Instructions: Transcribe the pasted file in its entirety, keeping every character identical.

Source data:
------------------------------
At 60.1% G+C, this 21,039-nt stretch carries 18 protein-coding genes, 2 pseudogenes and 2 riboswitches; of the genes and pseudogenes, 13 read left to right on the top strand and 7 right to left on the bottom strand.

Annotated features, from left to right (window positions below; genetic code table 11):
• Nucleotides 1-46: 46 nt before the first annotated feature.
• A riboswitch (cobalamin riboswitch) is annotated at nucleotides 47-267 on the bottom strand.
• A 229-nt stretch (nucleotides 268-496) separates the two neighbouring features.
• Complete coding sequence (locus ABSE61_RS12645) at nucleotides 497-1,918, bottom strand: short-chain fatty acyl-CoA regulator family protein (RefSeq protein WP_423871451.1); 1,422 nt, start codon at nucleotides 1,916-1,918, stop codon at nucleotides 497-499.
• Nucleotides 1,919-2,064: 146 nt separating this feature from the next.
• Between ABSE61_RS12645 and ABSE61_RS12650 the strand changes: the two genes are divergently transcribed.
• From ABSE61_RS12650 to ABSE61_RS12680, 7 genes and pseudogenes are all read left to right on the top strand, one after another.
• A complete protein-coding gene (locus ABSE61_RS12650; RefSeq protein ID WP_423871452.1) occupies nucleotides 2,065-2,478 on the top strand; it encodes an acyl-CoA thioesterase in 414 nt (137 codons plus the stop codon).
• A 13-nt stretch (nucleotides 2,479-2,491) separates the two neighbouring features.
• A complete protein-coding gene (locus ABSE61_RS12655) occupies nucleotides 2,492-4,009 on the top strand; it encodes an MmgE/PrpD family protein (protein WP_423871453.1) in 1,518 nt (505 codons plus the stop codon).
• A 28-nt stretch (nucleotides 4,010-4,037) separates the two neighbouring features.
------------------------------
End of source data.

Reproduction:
At 60.1% G+C, this 21,039-nt stretch carries 18 protein-coding genes, 2 pseudogenes and 2 riboswitches; of the genes and pseudogenes, 13 read left to right on the top strand and 7 right to left on the bottom strand.

Annotated features, from left to right (window positions below; genetic code table 11):
• Nucleotides 1-46: 46 nt before the first annotated feature.
• A riboswitch (cobalamin riboswitch) is annotated at nucleotides 47-267 on the bottom strand.
• A 229-nt stretch (nucleotides 268-496) separates the two neighbouring features.
• Complete coding sequence (locus ABSE61_RS12645) at nucleotides 497-1,918, bottom strand: short-chain fatty acyl-CoA regulator family protein (RefSeq protein WP_423871451.1); 1,422 nt, start codon at nucleotides 1,916-1,918, stop codon at nucleotides 497-499.
• Nucleotides 1,919-2,064: 146 nt separating this feature from the next.
• Between ABSE61_RS12645 and ABSE61_RS12650 the strand changes: the two genes are divergently transcribed.
• From ABSE61_RS12650 to ABSE61_RS12680, 7 genes and pseudogenes are all read left to right on the top strand, one after another.
• A complete protein-coding gene (locus ABSE61_RS12650; RefSeq protein ID WP_423871452.1) occupies nucleotides 2,065-2,478 on the top strand; it encodes an acyl-CoA thioesterase in 414 nt (137 codons plus the stop codon).
• A 13-nt stretch (nucleotides 2,479-2,491) separates the two neighbouring features.
• A complete protein-coding gene (locus ABSE61_RS12655) occupies nucleotides 2,492-4,009 on the top strand; it encodes an MmgE/PrpD family protein (protein WP_423871453.1) in 1,518 nt (505 codons plus the stop codon).
• A 28-nt stretch (nucleotides 4,010-4,037) separates the two neighbouring features.